What’s your technique for giving a good presentation at a meeting? Having sat through hundreds over the years (good and bad), and given quite a few (mostly mediocre), I think there’s no substitute for sketching out a structure, using this to write a full ‘paper’ and then creating three separate, parallel presentations.
The first of these presentations is what you’ll say: paring back the full ‘paper’ to get rid of tables, illustrations and supporting data which can’t be expressed verbally. If you’re a good speaker, you’ll probably then just make the whole thing into a series of headings and essential points which you can talk around; but there’s no shame in having a full script.
The second presentation is the visual one: this should contain little more than the charts and tables which you got rid of above but which you still need to show your audience. You don’t need anything else other than the headings (perhaps illustrated) from your sketched-out structure.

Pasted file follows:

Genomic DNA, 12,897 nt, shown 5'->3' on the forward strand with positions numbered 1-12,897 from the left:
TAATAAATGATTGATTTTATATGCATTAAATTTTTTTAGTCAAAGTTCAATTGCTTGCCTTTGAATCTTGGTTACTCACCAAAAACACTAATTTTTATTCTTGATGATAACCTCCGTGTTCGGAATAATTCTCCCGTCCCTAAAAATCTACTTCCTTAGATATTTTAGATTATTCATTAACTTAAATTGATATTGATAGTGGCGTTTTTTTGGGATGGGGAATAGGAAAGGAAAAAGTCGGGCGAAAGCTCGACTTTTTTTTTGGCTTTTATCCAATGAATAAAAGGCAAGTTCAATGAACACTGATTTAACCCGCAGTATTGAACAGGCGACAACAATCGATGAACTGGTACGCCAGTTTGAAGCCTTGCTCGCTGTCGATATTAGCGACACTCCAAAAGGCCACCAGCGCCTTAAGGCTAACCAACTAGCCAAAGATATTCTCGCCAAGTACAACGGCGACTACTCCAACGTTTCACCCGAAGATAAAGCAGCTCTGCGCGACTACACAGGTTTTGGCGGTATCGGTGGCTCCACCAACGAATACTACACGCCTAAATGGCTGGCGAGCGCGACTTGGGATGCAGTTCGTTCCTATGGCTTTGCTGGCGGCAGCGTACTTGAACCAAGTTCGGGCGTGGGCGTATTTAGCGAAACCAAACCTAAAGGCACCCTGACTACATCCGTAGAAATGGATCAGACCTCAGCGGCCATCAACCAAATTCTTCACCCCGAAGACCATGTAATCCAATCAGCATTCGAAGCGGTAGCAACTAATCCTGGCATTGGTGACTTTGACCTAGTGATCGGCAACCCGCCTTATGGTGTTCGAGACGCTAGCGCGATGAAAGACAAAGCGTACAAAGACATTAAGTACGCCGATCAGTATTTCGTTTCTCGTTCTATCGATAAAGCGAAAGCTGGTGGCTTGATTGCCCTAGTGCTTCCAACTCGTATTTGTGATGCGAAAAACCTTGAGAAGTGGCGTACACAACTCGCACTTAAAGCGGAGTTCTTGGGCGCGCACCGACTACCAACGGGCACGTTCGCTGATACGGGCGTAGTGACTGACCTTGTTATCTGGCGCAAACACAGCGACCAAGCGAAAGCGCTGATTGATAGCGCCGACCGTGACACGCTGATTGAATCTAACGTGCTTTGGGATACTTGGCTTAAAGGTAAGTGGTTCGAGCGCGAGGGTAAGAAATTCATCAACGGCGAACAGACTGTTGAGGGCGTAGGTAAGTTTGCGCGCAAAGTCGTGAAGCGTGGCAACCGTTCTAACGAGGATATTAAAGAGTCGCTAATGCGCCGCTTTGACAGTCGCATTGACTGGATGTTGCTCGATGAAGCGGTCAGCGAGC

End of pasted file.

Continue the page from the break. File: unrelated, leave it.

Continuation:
And finally there’s the takeaway document for your audience, which is the original ‘paper’ you wrote.
We all know that the worst presentations put far too much text into the visual presentation, with the speaker just reading out what’s on the screen. There’s no need for this: presenters who require a script should be reading it from a piece of paper, not showing it to their audience on a big screen.
Got any tips? Add them in the comments.